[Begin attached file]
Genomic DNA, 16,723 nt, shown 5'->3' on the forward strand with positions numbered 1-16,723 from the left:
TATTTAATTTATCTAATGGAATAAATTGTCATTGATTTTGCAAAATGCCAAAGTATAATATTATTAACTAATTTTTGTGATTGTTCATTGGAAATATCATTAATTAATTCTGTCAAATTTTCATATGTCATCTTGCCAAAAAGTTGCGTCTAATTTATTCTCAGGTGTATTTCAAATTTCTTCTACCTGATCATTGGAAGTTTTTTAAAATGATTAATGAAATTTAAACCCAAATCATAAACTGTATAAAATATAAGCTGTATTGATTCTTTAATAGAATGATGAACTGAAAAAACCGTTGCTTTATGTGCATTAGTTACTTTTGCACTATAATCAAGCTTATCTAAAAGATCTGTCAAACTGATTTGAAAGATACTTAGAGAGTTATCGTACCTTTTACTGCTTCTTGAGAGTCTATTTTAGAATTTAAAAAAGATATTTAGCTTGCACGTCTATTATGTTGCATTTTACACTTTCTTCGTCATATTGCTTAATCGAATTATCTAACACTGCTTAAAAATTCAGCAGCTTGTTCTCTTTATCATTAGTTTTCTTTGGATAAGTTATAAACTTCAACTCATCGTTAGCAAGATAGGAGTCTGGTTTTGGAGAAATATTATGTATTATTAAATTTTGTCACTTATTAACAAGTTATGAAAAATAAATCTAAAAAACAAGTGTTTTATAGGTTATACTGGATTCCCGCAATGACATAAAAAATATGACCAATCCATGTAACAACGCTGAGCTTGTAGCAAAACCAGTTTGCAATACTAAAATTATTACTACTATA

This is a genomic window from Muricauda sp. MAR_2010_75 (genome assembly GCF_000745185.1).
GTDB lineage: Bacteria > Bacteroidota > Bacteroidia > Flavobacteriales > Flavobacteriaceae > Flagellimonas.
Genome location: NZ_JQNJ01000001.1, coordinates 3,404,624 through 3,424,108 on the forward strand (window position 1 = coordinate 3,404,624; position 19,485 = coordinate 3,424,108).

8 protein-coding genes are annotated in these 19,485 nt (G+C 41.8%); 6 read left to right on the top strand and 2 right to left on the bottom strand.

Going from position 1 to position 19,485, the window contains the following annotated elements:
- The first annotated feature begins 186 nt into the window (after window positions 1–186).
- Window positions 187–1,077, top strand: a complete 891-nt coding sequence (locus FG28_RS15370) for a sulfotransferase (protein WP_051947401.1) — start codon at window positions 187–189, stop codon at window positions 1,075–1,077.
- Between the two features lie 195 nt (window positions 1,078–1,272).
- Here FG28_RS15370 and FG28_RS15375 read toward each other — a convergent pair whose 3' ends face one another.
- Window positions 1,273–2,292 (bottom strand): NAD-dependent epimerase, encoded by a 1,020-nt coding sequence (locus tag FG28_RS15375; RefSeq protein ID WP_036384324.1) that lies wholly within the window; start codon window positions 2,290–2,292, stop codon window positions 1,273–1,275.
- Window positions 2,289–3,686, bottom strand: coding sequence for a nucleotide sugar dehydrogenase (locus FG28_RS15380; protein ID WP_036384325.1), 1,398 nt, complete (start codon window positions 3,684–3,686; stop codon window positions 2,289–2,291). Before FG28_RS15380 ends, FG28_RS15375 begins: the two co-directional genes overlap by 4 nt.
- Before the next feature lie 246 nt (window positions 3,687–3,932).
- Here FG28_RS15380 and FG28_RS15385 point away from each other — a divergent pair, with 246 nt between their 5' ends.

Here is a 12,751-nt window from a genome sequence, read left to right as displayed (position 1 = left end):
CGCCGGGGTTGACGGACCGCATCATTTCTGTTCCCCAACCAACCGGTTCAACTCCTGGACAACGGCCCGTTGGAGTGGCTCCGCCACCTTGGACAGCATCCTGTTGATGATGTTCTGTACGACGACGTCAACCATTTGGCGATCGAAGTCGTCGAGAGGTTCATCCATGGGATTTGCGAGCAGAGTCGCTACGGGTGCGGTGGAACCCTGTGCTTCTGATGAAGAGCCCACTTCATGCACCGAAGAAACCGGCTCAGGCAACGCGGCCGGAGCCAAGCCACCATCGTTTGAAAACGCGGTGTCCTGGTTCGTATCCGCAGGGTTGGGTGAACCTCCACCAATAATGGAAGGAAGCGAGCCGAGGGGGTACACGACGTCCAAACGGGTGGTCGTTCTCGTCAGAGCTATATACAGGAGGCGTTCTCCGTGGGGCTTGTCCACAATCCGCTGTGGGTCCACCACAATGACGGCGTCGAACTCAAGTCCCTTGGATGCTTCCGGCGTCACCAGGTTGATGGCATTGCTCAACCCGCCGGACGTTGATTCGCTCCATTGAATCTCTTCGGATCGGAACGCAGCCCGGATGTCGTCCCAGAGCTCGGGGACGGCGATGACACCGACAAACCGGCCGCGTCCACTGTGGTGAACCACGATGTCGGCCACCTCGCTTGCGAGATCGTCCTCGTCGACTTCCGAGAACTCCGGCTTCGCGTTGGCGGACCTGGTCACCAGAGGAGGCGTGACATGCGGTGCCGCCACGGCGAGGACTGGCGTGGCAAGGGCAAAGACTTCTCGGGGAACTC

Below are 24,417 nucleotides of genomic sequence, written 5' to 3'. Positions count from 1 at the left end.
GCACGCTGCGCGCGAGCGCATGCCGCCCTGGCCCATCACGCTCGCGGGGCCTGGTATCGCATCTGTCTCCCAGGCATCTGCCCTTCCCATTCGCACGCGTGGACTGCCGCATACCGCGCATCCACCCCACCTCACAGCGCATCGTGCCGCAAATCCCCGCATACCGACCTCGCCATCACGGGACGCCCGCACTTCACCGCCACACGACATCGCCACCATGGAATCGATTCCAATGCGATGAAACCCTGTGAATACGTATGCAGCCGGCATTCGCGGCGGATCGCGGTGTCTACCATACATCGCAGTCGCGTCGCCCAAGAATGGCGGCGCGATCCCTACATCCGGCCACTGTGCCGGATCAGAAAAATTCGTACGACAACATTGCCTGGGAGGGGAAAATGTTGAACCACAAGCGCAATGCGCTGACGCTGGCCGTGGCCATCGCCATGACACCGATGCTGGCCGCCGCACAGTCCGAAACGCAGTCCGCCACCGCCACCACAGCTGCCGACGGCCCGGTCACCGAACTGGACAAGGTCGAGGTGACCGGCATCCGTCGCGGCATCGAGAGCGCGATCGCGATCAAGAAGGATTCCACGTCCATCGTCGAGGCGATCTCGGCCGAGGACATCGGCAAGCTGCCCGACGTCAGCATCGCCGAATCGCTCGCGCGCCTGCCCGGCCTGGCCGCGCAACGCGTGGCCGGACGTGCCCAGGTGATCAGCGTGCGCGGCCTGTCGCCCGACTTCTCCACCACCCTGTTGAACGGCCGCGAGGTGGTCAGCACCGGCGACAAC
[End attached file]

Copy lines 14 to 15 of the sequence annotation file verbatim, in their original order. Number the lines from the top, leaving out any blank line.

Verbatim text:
- Before the next feature lie 246 nt (window positions 3,687–3,932).
- Here FG28_RS15380 and FG28_RS15385 point away from each other — a divergent pair, with 246 nt between their 5' ends.